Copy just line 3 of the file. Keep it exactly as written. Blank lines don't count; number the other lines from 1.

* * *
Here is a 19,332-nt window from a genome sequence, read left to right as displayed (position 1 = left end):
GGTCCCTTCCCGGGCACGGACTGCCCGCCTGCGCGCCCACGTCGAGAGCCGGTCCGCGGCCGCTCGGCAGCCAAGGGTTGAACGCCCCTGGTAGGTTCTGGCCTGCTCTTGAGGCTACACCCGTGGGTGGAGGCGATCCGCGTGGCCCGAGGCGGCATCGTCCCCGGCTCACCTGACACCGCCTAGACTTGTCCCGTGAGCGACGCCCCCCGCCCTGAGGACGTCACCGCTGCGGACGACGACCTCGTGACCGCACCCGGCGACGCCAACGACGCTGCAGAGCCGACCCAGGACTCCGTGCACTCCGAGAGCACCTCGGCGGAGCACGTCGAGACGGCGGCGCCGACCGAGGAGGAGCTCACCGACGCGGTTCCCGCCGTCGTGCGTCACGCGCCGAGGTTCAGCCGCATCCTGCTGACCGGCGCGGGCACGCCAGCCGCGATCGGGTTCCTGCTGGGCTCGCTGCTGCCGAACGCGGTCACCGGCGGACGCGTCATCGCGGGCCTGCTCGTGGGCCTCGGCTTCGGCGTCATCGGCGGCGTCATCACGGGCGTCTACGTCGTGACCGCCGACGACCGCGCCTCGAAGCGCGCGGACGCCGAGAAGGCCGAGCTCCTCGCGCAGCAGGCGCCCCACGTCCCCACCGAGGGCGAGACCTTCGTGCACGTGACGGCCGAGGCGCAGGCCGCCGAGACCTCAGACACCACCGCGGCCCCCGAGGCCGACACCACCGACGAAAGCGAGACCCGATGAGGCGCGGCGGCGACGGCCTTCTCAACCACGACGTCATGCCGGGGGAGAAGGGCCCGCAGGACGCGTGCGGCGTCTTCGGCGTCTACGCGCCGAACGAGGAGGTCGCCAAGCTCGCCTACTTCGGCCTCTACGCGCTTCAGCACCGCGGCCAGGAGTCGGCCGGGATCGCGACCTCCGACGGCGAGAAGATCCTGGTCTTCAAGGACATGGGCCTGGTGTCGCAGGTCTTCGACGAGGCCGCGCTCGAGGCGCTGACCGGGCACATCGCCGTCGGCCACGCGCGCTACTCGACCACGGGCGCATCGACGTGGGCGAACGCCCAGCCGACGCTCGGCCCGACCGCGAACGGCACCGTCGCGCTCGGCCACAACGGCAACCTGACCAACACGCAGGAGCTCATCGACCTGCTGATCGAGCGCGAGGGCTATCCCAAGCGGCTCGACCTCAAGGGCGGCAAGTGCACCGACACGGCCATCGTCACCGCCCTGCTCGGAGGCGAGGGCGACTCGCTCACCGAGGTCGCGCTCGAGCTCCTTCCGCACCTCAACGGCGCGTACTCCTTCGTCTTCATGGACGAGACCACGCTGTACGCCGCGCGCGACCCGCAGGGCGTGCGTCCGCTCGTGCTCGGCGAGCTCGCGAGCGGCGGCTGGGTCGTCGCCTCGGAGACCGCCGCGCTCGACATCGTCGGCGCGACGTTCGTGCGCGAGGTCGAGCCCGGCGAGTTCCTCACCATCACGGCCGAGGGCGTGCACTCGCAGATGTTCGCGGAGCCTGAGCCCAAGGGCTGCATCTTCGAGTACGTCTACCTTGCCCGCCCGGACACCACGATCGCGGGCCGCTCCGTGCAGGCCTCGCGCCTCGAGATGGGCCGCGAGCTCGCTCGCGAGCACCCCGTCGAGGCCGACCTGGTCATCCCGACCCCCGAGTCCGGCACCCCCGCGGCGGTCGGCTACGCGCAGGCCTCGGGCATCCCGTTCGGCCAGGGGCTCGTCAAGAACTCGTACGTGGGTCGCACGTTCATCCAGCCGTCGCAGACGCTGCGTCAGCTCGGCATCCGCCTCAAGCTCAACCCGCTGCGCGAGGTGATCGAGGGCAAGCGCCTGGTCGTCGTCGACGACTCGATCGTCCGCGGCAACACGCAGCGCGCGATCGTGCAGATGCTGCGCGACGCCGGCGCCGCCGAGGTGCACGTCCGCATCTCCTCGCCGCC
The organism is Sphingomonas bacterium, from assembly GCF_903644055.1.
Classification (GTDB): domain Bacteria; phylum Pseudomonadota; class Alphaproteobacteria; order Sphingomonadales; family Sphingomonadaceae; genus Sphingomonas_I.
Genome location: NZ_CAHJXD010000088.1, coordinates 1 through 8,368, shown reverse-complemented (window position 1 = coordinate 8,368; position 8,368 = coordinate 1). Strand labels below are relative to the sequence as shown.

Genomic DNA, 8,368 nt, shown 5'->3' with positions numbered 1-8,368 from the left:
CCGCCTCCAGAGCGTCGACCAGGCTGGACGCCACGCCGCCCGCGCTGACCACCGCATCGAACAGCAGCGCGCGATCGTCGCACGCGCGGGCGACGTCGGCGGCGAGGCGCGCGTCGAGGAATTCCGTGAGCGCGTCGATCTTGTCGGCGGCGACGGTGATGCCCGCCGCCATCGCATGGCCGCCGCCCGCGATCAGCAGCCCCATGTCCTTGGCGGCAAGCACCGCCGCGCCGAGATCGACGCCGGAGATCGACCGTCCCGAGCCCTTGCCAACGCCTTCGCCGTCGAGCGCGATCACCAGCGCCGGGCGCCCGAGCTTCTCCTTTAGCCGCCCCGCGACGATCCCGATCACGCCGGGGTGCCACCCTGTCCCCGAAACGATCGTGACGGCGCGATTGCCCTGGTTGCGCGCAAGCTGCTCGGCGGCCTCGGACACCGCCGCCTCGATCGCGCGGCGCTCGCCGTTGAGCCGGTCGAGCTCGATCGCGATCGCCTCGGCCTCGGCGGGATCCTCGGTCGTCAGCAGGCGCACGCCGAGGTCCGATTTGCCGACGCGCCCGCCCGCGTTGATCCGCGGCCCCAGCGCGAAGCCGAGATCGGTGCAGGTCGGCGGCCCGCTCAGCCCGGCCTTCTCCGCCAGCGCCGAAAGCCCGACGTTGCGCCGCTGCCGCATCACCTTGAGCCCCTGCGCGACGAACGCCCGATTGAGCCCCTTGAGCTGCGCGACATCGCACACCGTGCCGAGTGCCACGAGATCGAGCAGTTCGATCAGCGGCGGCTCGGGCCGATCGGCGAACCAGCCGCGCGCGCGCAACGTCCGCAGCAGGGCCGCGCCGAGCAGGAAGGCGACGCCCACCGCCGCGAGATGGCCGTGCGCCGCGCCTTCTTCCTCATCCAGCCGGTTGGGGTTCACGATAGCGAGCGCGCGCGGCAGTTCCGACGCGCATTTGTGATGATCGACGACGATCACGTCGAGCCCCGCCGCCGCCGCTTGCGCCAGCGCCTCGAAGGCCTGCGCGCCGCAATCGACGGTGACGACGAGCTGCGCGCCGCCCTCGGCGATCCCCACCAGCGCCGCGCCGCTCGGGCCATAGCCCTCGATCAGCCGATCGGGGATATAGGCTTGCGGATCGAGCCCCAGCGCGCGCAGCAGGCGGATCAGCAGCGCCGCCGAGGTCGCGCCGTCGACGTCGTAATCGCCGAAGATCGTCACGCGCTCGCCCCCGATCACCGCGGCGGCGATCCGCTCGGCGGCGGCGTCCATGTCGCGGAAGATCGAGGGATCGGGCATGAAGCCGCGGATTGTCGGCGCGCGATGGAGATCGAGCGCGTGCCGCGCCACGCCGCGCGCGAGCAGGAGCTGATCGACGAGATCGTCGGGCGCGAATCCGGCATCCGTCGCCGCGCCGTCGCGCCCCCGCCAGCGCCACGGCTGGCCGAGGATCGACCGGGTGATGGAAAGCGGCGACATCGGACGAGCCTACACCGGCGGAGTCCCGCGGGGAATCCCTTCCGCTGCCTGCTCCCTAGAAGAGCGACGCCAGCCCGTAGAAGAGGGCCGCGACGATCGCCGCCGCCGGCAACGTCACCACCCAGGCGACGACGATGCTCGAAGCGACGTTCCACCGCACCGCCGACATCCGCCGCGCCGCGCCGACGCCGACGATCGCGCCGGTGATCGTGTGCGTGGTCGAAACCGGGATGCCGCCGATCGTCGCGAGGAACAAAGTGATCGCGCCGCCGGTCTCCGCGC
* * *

The organism is Sphingomonas bacterium, from assembly GCF_903644055.1.